Jacob Kaplan-Moss

Paying people to work on open source is good actually

Warning: rant ahead. I’m writing from a place of frustration and not particularly interested in trying to moderate my tone. If you don’t want to hear me yell about open source for a while, please skip this one.

Earlier this week, in a moment of frustration. I wrote on Mastodon:

“We believe that open source should be sustainable and open source maintainers should get paid!”

Maintainer: *introduces commercial features* “Not like that”

Maintainer: *works for a large tech co* “Not like that”

Maintainer: *takes investment* “Not like that”

This went mildly viral, and I got a ton of arguments and pushback. (Also a lot of “right on"s, which was nice.) I think some of that pushback was bad-faith and uncharitable reads, but some was coming from well-intentioned misunderstandings or misreadings of my snarky toot. That’s my fault for talking around what I mean instead of coming out and saying it. So that’s this post: upgrading my shitpost to a slightly-more-considered rant.

My fundamental position is that paying people to work on open source is good, full stop, no exceptions. We need to stop criticizing maintainers getting paid, and start celebrating. Yes, all of the mechanisms are flawed in some way, but that’s because the world is flawed, and it’s not the fault of the people taking money. Yelling at maintainers who’ve found a way to make a living is wrong.

Why this matters

This is of course a personal issue: I’ve been involved in open source communities for over twenty years now and have many colleagues and friends from those communities who would love nothing more than to make open source their jobs. Most can’t, and that sucks. Those who can end up getting nastygrams criticizing their financial choices and questioning their morality.

But it’s deeper that that. Open source is good for humanity. It’s only slightly hyperbolic to say that open source is one of the most notable collective successes of humankind as a species! It’s one of the few places where essentially all of humanity works together on something that benefits everyone. A world without open source would be substantially worse than the world we live in.

So, I want people who want to work on open source to be able to do so, and should be able to live comfortable lives, with their basic needs met. They’re contributing to something that is good for humanity; they shouldn’t have to sacrifice to do so!


Part of the problem with The Discourse is a lack of shared agreement on what the core terms mean. Because I used the term “open source” in my original toot, one of the themes in the replies are people misinterpreting what I mean by “open source” (or, even more exhausting, relitigating the “open source vs free software” debate).

So if I’m going to have half a chance of explaining what I really mean I need to start by defining what these terms mean to me:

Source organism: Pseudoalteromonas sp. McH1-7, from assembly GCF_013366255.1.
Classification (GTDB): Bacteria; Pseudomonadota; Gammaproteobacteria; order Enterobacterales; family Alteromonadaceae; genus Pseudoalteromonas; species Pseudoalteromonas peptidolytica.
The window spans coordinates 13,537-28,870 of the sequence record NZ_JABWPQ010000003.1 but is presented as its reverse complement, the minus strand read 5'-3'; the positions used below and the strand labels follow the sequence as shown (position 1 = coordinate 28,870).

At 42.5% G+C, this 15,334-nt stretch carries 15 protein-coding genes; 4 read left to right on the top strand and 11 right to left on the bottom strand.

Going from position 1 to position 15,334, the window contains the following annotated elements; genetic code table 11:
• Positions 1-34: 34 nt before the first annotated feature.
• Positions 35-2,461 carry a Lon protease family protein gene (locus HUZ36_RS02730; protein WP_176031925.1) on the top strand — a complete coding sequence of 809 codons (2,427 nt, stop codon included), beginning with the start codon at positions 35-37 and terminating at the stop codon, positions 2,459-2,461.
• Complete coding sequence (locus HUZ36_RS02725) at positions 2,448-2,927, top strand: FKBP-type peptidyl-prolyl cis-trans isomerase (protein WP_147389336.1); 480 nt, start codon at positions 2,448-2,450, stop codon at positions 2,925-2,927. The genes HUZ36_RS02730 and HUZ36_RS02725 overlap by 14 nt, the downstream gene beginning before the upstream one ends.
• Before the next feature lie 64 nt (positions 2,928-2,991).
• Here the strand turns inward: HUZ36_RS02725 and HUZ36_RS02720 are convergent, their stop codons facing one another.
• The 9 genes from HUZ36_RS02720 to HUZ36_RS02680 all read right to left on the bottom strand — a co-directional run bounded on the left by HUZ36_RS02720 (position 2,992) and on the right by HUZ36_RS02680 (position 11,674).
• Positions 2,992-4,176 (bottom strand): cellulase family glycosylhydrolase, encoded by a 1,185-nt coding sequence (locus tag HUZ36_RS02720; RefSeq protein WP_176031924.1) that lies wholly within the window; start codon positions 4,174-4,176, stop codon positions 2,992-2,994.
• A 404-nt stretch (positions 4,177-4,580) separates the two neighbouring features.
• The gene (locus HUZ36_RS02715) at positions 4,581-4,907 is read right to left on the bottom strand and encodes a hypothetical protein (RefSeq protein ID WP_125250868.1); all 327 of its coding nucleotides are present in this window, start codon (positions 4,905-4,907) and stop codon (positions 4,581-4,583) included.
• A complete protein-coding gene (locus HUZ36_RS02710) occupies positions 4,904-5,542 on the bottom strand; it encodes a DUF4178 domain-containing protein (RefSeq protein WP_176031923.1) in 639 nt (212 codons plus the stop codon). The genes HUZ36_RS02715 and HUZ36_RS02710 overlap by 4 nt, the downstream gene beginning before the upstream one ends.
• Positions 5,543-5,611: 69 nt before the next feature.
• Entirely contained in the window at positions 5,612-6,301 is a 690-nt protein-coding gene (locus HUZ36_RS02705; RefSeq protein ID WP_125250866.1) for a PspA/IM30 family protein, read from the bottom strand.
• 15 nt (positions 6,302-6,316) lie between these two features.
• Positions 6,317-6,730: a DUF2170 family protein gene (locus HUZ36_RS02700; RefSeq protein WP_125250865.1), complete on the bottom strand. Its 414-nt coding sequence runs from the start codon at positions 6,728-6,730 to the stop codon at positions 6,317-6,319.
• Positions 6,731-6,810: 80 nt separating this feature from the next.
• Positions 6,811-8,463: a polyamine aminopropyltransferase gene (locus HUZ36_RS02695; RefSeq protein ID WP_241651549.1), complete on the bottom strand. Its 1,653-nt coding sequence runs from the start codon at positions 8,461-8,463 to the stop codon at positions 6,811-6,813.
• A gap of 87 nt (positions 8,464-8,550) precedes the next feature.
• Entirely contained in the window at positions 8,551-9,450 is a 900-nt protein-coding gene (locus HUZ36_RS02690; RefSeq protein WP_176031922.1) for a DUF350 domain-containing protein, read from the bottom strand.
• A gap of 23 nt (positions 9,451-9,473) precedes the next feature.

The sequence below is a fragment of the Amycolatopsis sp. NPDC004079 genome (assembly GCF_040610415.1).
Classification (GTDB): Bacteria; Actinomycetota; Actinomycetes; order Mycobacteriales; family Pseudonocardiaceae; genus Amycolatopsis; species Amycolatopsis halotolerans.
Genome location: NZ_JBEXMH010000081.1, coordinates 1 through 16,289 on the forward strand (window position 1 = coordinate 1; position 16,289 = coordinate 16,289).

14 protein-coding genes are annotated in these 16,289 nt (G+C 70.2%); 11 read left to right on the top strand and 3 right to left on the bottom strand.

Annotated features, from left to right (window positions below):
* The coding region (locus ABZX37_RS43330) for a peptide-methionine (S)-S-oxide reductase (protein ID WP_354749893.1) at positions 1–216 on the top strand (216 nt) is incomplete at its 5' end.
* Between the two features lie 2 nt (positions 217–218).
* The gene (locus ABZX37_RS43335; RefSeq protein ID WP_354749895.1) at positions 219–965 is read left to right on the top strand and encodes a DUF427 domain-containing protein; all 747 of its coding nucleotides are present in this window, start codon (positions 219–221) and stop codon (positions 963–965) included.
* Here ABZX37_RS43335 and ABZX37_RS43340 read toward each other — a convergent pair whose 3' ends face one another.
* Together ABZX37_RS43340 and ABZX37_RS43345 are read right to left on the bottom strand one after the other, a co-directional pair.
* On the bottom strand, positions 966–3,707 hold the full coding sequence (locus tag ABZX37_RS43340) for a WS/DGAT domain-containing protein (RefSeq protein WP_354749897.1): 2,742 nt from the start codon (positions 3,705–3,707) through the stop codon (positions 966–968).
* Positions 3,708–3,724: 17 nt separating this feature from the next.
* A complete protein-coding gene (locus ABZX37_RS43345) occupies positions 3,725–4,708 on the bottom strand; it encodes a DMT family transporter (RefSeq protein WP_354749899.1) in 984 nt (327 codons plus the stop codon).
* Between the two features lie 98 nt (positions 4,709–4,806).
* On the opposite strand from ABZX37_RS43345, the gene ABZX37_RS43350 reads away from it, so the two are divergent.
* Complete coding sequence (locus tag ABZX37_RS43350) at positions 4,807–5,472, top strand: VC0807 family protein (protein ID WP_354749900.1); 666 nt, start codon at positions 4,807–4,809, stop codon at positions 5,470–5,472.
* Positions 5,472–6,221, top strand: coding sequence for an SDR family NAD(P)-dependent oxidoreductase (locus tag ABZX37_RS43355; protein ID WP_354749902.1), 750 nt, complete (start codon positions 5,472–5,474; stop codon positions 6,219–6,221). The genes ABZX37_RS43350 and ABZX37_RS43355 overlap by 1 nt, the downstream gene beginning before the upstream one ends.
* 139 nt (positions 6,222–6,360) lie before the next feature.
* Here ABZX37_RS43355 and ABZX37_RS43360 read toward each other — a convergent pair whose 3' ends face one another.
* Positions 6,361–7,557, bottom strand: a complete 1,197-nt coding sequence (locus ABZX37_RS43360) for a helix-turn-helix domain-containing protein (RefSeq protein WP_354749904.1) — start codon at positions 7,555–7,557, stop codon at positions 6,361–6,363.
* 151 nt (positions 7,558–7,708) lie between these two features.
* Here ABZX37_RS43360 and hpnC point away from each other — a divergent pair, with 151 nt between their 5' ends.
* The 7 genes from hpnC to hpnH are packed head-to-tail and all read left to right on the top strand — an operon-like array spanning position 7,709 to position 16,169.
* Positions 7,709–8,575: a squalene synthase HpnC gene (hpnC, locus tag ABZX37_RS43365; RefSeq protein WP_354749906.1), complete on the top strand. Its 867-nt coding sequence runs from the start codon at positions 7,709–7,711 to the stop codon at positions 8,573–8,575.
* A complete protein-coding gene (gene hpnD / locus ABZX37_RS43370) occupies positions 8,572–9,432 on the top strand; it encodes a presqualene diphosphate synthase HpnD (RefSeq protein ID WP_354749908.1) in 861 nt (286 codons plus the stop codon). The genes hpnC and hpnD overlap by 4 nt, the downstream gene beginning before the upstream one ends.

“open source” / “free software”

Note the deliberate use of lower case. I’m not referring to Open Source™ as defined by OSI, nor to Free Software™ as defined by the FSF1. I mean these terms in the broadest, most inclusive sense: “software with source code that I can read and modify and release variants of, perhaps under some conditions.” So I’m including OSI and FSF licenses, but also the Polyform licenses and the JSON license and, yes BSL in my version of “open source”.

This is perhaps a side point, but the “minimalist” definition of Open Source meaning “only OSI-approved licenses” – or, worse, “the GPL is the only ’true’ Free Software license” – is part of the problem here. I want to see more experimentation and variety in licensing options, and if that means introducing some additional restrictions beyond “anyone can use this for any purpose” I’m pretty okay with that. In my book, a broad spectrum of licenses from Blue Oak to BSL (and even more restrictive than BSL) “count” as open source.

So, in this piece, I’m going to use “open source” to mean anything on this spectrum from “totally unencumbered” to “unencumbered with some restrictions”, and I’m not going to articulate how much “some” would be too much for something to still be considered free. I’ll even use the terms “open source” and “free software” interchangeably just to hammer home how, in this context, the precise definitions of these terms don’t matter to me.

This stance probably really annoys some folks, and that’s to some degree intentional. Not in the sense that I want to deliberately piss anyone off, but … I’ll put it this way: if my sloppy use of these terms bothers you in the context of talking about how people make their living, it implies that you care more about terminology and definitions than about the people, and I’d like you to sit in that discomfort for a while.


Next, what do I mean when I talk about “sustainability” in open source? People use this term to mean lots of things – good governance, healthy communities, funding, and more.

When I talk about “sustainability”, though, I mean something very specific: “can maintainers live a decent-to-comfortable lifestyle writing free software?” If open source was “sustainable”, to me, it would mean that people could chose to make writing open source their job, and be assured that they have at a minimum their basic needs met – housing, food, healthcare, etc. Ideally, more than that; I’d love it if writing open source afforded people a comfortable or downright luxurious lifestyle.

Open source is not sustainable

Almost nobody makes a living writing free software. As a percentage of all software engineers, it’s so few we can basically round down to zero.

Sure, there are a few companies that employ people to work on open source: Canonical, Red Hat, Hashicorp, and Mozilla come to mind; I’m sure you could name more. But, (a) these companies employ vanishingly few engineers when compared to the millions of engineers out there writing proprietary software and (b) it’s not like every engineer at each of these organizations actually writes only open source; almost all these organizations have business models dependent on some piece of the product being proprietary. So even the biggest open source success stories represent a fraction of a fraction.